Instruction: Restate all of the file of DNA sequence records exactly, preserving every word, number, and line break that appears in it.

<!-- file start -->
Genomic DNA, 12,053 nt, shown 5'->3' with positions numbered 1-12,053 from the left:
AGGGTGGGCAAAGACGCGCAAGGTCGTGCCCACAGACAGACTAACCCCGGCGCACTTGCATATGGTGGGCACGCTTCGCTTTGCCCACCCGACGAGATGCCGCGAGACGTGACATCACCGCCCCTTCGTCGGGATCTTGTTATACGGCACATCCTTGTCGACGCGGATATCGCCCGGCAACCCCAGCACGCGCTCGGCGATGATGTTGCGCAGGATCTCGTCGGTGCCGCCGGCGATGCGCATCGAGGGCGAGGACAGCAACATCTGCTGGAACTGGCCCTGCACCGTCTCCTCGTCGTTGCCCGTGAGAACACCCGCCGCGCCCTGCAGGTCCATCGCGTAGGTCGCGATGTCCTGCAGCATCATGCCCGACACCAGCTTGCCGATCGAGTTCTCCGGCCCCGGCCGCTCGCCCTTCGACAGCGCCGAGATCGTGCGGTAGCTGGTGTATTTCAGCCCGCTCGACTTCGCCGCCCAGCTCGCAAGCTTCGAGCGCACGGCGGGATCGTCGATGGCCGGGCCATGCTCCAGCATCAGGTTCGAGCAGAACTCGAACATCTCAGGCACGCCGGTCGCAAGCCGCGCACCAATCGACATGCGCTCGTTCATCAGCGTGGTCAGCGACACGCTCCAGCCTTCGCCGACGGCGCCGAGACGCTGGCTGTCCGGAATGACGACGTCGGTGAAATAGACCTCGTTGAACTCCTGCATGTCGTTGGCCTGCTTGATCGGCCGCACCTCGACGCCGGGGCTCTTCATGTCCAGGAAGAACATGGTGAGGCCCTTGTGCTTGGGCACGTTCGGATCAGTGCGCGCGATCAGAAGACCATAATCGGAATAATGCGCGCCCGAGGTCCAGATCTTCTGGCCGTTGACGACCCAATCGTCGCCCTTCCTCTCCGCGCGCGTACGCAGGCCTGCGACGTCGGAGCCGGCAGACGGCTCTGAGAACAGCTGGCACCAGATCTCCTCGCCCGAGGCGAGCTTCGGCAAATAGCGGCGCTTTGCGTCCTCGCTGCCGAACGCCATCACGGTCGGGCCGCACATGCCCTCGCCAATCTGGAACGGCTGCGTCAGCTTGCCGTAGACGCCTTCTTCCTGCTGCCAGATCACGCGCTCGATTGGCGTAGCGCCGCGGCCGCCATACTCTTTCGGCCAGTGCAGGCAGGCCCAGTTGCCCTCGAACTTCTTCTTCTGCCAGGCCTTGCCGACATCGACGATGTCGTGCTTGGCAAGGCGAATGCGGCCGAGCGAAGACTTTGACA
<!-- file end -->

Genomic DNA, 12,053 nt, shown 5'->3' with positions numbered 1-12,053 from the left:
AGGGTGGGCAAAGACGCGCAAGGTCGTGCCCACAGACAGACTAACCCCGGCGCACTTGCATATGGTGGGCACGCTTCGCTTTGCCCACCCGACGAGATGCCGCGAGACGTGACATCACCGCCCCTTCGTCGGGATCTTGTTATACGGCACATCCTTGTCGACGCGGATATCGCCCGGCAACCCCAGCACGCGCTCGGCGATGATGTTGCGCAGGATCTCGTCGGTGCCGCCGGCGATGCGCATCGAGGGCGAGGACAGCAACATCTGCTGGAACTGGCCCTGCACCGTCTCCTCGTCGTTGCCCGTGAGAACACCCGCCGCGCCCTGCAGGTCCATCGCGTAGGTCGCGATGTCCTGCAGCATCATGCCCGACACCAGCTTGCCGATCGAGTTCTCCGGCCCCGGCCGCTCGCCCTTCGACAGCGCCGAGATCGTGCGGTAGCTGGTGTATTTCAGCCCGCTCGACTTCGCCGCCCAGCTCGCAAGCTTCGAGCGCACGGCGGGATCGTCGATGGCCGGGCCATGCTCCAGCATCAGGTTCGAGCAGAACTCGAACATCTCAGGCACGCCGGTCGCAAGCCGCGCACCAATCGACATGCGCTCGTTCATCAGCGTGGTCAGCGACACGCTCCAGCCTTCGCCGACGGCGCCGAGACGCTGGCTGTCCGGAATGACGACGTCGGTGAAATAGACCTCGTTGAACTCCTGCATGTCGTTGGCCTGCTTGATCGGCCGCACCTCGACGCCGGGGCTCTTCATGTCCAGGAAGAACATGGTGAGGCCCTTGTGCTTGGGCACGTTCGGATCAGTGCGCGCGATCAGAAGACCATAATCGGAATAATGCGCGCCCGAGGTCCAGATCTTCTGGCCGTTGACGACCCAATCGTCGCCCTTCCTCTCCGCGCGCGTACGCAGGCCTGCGACGTCGGAGCCGGCAGACGGCTCTGAGAACAGCTGGCACCAGATCTCCTCGCCCGAGGCGAGCTTCGGCAAATAGCGGCGCTTTGCGTCCTCGCTGCCGAACGCCATCACGGTCGGGCCGCACATGCCCTCGCCAATCTGGAACGGCTGCGTCAGCTTGCCGTAGACGCCTTCTTCCTGCTGCCAGATCACGCGCTCGATTGGCGTAGCGCCGCGGCCGCCATACTCTTTCGGCCAGTGCAGGCAGGCCCAGTTGCCCTCGAACTTCTTCTTCTGCCAGGCCTTGCCGACATCGACGATGTCGTGCTTGGCAAGGCGAATGCGGCCGAGCGAAGACTTTGACA